High interannual variability of forage production in semiarid grasslands leads to uncertainties when livestock producers make decisions, such as buying additional feed, relocating animals, or using flexible stocking. Within-season predictions of annual forage production (i.e., yearly production) can provide specific boundaries for producers to make these decisions with more information and possibly with higher confidence. In this study, we use a recently developed forage production model, ForageAhead, that uses environmental and seasonal climate variables to estimate the annual forage production as approximated by remotely sensed vegetation data. Because, among other variables, this model uses observed summer climate data, the model output cannot be produced early enough in the year (e.g., spring months) to inform within-season management decisions. To address this issue, we developed summer climate scenarios (e.g., extremely warm and dry and moderately cool and wet) that serve as an input in the model in combination with observed winter and spring climate data from a particular year. The summer climate scenarios used historical summer precipitation and temperature data (1950–2018) categorized into three, five, and seven percentile categories. These percentile values were then combined to represent summer climate scenarios, which were further used as the ForageAhead model input. We tested the optimal number of percentile categories to be used as the model input to obtain accurate prediction of forage production while also minimizing the number of possible temperature and precipitation combinations, which increases with the number of percentile categories. For the 19-year period analysis (2000–2018), we also determined the most and least common scenarios that occurred in the western United States. When using five percentile categories for summer precipitation and temperature, we were able to capture the interannual variability in the spatial extent of abnormally low and high biomass production. The ForageAhead predictions captured similar spatial patterns of forage anomalies as another similar model (Grass-Cast). This method can be made available in a user-friendly automated system that can be used by livestock producers and rangeland managers to inform within-season management decisions. This method can be especially valuable for flexible stocking as it provides a range of possible annual forage production scenarios by the end of May.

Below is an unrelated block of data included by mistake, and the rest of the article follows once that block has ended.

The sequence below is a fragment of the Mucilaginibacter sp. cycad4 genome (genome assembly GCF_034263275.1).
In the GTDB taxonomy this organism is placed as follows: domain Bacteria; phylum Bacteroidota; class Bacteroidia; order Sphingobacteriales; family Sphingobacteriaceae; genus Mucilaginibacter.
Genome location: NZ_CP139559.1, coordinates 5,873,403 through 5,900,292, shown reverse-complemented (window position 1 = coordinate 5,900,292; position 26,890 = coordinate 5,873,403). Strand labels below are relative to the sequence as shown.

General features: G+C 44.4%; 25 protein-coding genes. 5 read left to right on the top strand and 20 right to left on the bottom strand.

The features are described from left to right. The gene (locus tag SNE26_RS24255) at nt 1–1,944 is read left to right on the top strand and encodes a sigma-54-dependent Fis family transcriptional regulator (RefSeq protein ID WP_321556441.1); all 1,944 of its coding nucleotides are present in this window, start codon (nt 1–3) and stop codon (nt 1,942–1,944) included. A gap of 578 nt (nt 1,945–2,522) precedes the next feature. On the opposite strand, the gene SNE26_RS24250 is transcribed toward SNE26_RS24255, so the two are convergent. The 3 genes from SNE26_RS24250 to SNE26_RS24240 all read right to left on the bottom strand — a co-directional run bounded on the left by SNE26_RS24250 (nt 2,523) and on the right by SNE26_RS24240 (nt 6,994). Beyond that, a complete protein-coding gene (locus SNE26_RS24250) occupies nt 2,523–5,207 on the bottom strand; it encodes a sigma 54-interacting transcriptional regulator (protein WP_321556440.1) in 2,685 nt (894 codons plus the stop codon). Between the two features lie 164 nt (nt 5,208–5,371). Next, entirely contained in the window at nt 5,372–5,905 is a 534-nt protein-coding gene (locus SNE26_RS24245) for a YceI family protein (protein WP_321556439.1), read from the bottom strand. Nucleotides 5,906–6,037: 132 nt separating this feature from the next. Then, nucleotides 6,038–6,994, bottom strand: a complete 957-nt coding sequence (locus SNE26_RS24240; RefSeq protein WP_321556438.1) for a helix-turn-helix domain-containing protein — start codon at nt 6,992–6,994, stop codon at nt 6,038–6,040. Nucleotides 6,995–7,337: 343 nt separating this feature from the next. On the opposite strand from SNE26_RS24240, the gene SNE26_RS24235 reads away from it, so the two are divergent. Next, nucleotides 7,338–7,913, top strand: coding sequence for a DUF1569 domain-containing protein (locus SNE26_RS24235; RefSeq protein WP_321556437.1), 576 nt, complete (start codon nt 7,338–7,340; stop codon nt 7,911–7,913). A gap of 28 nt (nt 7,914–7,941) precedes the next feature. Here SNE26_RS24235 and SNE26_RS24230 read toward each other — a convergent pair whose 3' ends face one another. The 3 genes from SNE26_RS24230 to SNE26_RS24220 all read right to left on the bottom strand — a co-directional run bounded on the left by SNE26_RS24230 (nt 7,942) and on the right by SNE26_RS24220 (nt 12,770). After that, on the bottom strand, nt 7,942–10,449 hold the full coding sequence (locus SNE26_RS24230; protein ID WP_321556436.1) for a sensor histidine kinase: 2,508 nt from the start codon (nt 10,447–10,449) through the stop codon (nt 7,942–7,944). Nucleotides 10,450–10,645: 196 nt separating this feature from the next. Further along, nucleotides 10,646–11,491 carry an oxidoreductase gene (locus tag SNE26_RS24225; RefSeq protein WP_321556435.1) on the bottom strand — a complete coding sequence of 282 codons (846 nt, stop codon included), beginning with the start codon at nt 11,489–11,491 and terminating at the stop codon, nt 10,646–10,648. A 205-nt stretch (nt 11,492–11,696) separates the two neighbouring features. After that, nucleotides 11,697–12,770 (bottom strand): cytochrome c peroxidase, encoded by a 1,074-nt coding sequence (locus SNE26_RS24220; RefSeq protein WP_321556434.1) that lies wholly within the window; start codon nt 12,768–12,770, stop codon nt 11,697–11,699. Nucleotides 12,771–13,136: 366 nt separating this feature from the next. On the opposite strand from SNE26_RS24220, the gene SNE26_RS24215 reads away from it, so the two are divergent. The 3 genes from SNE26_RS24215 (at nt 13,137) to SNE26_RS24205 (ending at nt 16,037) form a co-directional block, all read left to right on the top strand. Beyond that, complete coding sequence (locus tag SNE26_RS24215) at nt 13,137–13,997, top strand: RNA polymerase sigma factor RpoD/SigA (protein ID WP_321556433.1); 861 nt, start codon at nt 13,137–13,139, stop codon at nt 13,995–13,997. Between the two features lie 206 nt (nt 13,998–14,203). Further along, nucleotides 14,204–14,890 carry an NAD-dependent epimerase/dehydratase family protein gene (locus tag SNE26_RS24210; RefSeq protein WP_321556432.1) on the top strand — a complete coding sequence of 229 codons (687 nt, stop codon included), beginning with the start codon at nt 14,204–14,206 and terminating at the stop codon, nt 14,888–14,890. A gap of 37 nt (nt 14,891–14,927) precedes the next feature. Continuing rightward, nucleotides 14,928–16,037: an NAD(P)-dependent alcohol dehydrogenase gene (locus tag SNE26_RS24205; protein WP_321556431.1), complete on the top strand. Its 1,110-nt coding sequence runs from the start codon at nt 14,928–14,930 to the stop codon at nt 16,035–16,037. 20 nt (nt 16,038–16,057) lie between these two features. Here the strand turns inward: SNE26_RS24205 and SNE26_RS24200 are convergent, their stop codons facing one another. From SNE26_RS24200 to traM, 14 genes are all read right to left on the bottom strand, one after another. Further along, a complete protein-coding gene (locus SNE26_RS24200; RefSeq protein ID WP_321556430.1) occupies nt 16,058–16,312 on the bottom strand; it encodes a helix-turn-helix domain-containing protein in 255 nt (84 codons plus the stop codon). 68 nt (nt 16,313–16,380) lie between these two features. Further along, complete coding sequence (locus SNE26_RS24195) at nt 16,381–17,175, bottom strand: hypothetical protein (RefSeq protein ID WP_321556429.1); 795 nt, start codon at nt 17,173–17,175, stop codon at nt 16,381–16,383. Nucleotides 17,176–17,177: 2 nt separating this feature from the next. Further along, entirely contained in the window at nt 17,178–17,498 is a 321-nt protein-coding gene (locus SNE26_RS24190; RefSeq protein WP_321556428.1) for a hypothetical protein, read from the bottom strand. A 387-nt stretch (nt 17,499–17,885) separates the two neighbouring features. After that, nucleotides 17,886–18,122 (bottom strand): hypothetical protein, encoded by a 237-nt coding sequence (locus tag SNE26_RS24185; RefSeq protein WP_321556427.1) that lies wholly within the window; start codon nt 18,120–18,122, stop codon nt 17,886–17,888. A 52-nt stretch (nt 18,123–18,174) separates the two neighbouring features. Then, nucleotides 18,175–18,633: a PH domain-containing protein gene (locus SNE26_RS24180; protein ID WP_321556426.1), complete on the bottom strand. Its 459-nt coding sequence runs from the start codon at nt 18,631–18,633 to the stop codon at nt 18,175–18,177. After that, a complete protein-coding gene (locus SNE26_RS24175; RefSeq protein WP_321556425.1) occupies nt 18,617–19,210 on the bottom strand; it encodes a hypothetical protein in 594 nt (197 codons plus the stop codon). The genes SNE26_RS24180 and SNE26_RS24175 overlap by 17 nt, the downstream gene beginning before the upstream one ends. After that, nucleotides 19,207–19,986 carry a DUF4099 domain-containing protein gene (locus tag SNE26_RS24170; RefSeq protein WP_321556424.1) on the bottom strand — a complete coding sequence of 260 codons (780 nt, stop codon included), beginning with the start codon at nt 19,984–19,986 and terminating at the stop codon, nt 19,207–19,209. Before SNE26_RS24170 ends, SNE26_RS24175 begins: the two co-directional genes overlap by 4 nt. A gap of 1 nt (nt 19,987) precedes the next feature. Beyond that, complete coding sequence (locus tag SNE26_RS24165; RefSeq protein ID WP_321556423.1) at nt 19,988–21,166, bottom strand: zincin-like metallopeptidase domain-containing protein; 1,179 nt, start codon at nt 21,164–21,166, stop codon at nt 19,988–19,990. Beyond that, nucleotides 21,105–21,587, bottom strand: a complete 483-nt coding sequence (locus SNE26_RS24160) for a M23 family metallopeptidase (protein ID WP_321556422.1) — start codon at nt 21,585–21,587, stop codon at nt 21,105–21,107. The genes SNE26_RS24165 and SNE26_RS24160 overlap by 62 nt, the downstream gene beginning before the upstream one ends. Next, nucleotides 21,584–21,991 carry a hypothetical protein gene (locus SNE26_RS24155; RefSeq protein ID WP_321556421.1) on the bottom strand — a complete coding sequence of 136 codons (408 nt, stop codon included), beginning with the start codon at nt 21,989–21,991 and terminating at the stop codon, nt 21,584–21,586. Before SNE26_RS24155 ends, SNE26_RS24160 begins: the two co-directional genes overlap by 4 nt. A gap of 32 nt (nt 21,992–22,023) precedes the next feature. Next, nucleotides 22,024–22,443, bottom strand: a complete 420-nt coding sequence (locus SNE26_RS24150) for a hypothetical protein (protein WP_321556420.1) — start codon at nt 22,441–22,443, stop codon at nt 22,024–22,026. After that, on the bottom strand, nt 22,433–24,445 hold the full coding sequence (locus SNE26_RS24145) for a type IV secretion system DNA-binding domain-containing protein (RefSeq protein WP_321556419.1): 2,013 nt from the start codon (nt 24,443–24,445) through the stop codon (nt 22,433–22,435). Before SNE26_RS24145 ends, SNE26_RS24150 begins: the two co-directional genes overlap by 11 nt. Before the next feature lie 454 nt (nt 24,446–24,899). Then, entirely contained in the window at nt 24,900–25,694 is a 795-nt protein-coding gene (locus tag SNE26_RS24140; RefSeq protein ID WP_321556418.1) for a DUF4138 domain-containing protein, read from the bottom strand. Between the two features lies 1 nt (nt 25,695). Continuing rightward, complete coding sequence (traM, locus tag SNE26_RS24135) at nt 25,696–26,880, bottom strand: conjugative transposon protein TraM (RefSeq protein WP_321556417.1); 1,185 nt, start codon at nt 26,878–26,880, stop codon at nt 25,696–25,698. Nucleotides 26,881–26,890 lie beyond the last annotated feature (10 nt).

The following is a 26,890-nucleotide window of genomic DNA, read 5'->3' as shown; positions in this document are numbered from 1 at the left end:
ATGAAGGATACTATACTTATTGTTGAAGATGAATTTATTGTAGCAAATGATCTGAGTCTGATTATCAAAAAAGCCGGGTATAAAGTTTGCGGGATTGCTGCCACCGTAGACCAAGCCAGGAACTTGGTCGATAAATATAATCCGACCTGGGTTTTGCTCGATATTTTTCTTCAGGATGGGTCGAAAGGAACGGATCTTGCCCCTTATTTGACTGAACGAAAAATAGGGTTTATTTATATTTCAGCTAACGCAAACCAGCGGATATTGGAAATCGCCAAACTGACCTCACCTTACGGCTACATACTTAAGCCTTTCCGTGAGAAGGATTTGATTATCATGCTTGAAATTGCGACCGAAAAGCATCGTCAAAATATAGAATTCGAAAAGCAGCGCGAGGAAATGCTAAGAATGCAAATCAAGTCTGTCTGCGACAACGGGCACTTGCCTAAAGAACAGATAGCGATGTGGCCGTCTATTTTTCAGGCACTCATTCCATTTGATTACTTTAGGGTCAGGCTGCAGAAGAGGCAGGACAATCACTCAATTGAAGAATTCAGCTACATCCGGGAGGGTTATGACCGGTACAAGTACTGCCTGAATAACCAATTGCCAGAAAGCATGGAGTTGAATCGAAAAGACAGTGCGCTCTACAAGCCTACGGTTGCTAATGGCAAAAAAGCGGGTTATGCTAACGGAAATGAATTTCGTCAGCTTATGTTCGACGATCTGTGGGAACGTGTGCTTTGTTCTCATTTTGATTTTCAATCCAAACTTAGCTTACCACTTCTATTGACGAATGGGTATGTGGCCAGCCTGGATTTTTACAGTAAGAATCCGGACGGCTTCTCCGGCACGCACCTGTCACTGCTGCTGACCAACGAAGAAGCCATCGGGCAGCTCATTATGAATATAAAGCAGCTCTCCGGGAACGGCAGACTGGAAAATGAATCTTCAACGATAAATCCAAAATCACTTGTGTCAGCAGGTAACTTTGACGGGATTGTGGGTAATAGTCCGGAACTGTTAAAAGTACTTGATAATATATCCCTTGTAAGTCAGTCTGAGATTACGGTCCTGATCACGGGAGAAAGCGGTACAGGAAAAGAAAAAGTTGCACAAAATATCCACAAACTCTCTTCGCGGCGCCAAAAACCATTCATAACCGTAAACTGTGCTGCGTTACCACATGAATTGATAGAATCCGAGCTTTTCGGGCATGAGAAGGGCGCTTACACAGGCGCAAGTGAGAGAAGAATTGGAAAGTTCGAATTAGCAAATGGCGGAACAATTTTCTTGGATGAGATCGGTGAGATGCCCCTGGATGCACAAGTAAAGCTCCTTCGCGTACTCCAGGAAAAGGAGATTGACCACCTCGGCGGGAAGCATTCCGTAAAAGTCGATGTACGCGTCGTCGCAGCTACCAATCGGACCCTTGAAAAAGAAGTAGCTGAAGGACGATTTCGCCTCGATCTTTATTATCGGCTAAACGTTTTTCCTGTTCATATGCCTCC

|Title||Using seasonal climate scenarios in the ForageAhead annual forage production model for early drought impact assessment|
|Authors||Markéta Poděbradská, Bruce K. Wylie, Michael J. Hayes, Deborah J. Bathke, Yared A. Bayissa, Stephen P. Boyte, Jesslyn F. Brown, Brian D. Wardlow|
|Publication Subtype||Journal Article|
|Record Source||USGS Publications Warehouse|
|USGS Organization||Earth Resources Observation and Science (EROS) Center|